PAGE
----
I'm proselytizing. You don't have to listen.
When a train stops at a station we don't usually say it has passed from motion to motionless. We don't tend to think of stopping as a transition.
What things stop? A song. I might say the song stopped, or the song was over, but I don't generally say the song passed.
A bullet entering a cat's skull eventually stops. We don't say the bullet passed. When the beating of the cat's heart stops… it stops. It doesn't pass because there's nothing for it to pass to. Actions don't pass into inaction, they simply stop acting.
And so when the cat's heart stopped, when his consciousness stopped, his consideration for his sister, his insistent desire to be petted, his creature presence as a member of this family stopped, I don't say he passed. I say he died. He stopped being.
What did pass? My dread passed to grief. The dread of what I was about to do, the dread of how his life would stop passed to a state I can only describe as 'out of heart' -- when I picked up the rifle like an automaton and told myself, "Do it." The one shot was enough but as I'd planned I fired a second time according to a script, that, once set in motion, I couldn't stop. But with that, the script ended and my feelings flooded back in overwhelming shock. The shock at having so suddenly lost a dear friend, a brother. I sat and put my head in my hands. And the shock passed into sobs of grief.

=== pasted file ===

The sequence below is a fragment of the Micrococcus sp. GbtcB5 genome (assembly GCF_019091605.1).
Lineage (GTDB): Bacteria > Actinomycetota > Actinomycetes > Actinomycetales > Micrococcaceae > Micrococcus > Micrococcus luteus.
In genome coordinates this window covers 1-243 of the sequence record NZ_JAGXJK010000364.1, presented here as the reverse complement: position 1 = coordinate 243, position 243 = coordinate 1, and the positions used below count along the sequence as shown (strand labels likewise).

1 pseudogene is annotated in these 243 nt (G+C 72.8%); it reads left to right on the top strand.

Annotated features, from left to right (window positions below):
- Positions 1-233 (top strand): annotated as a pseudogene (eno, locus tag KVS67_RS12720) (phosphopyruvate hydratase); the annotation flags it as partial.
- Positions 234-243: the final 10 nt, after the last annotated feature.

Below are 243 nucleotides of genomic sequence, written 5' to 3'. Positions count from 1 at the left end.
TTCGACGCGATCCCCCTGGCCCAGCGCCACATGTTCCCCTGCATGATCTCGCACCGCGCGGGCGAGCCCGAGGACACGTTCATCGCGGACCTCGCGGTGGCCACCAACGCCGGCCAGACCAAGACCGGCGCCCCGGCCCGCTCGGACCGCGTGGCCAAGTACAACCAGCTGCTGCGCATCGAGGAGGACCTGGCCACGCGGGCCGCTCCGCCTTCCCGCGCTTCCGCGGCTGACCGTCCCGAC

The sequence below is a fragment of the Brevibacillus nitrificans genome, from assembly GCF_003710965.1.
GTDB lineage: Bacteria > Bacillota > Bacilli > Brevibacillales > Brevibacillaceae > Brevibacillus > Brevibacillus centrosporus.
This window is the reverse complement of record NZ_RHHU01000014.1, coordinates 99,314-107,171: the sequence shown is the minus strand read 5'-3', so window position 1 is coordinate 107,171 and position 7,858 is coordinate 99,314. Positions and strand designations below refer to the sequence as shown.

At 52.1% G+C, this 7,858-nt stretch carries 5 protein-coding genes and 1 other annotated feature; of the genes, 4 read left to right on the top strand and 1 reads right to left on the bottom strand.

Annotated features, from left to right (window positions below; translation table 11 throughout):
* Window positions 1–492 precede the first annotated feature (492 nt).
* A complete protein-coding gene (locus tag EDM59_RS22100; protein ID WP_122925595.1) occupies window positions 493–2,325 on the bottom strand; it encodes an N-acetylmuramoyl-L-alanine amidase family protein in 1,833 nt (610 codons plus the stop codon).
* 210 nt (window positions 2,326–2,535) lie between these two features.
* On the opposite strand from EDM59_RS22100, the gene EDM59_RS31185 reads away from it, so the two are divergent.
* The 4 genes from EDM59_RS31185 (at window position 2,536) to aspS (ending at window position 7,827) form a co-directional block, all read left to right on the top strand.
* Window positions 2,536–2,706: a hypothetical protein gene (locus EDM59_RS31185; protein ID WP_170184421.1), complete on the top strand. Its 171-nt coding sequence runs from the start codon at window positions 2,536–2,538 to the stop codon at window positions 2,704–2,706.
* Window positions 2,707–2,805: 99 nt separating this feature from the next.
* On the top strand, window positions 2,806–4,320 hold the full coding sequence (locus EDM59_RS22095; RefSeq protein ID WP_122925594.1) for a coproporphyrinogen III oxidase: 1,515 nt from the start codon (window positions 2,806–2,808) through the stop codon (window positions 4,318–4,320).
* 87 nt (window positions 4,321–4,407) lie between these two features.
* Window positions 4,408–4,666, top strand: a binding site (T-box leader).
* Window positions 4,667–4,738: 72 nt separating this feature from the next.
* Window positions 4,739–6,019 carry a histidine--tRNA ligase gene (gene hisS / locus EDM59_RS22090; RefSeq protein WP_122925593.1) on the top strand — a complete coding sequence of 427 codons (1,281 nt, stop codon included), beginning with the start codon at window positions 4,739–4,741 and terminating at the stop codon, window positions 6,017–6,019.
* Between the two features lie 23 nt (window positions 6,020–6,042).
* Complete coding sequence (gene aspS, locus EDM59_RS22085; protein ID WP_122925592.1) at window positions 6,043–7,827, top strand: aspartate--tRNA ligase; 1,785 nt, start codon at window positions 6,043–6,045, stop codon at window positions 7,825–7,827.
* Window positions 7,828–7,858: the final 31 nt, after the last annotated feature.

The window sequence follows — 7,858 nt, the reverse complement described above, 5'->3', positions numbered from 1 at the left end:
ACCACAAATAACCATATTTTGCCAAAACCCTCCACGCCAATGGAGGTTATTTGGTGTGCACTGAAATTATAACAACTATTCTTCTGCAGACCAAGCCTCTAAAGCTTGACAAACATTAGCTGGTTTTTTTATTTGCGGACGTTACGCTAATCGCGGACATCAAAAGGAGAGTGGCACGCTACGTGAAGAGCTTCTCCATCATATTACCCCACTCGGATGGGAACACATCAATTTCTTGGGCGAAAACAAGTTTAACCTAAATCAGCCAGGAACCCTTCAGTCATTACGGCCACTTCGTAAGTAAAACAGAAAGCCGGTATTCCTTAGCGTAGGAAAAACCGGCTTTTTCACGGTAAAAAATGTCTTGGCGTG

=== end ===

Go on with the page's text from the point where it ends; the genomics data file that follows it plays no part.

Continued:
I returned to the cat's body. My knowledge that this cat had died, had not passed but stopped, did not keep me from resting my hand on his stomach and saying goodbye as if there was a cat to say goodbye to, as if it was the same cat who, every time I let him in would mrrow with closed mouth and I would say, "You're welcome."
Yes that cat. That cat is dead.
When will my grief pass into a wistful regret, a poignant memory? Or perhaps it will transform into a cold resentment at the finality of death. Or perhaps there will always be a touch of grief until I stop.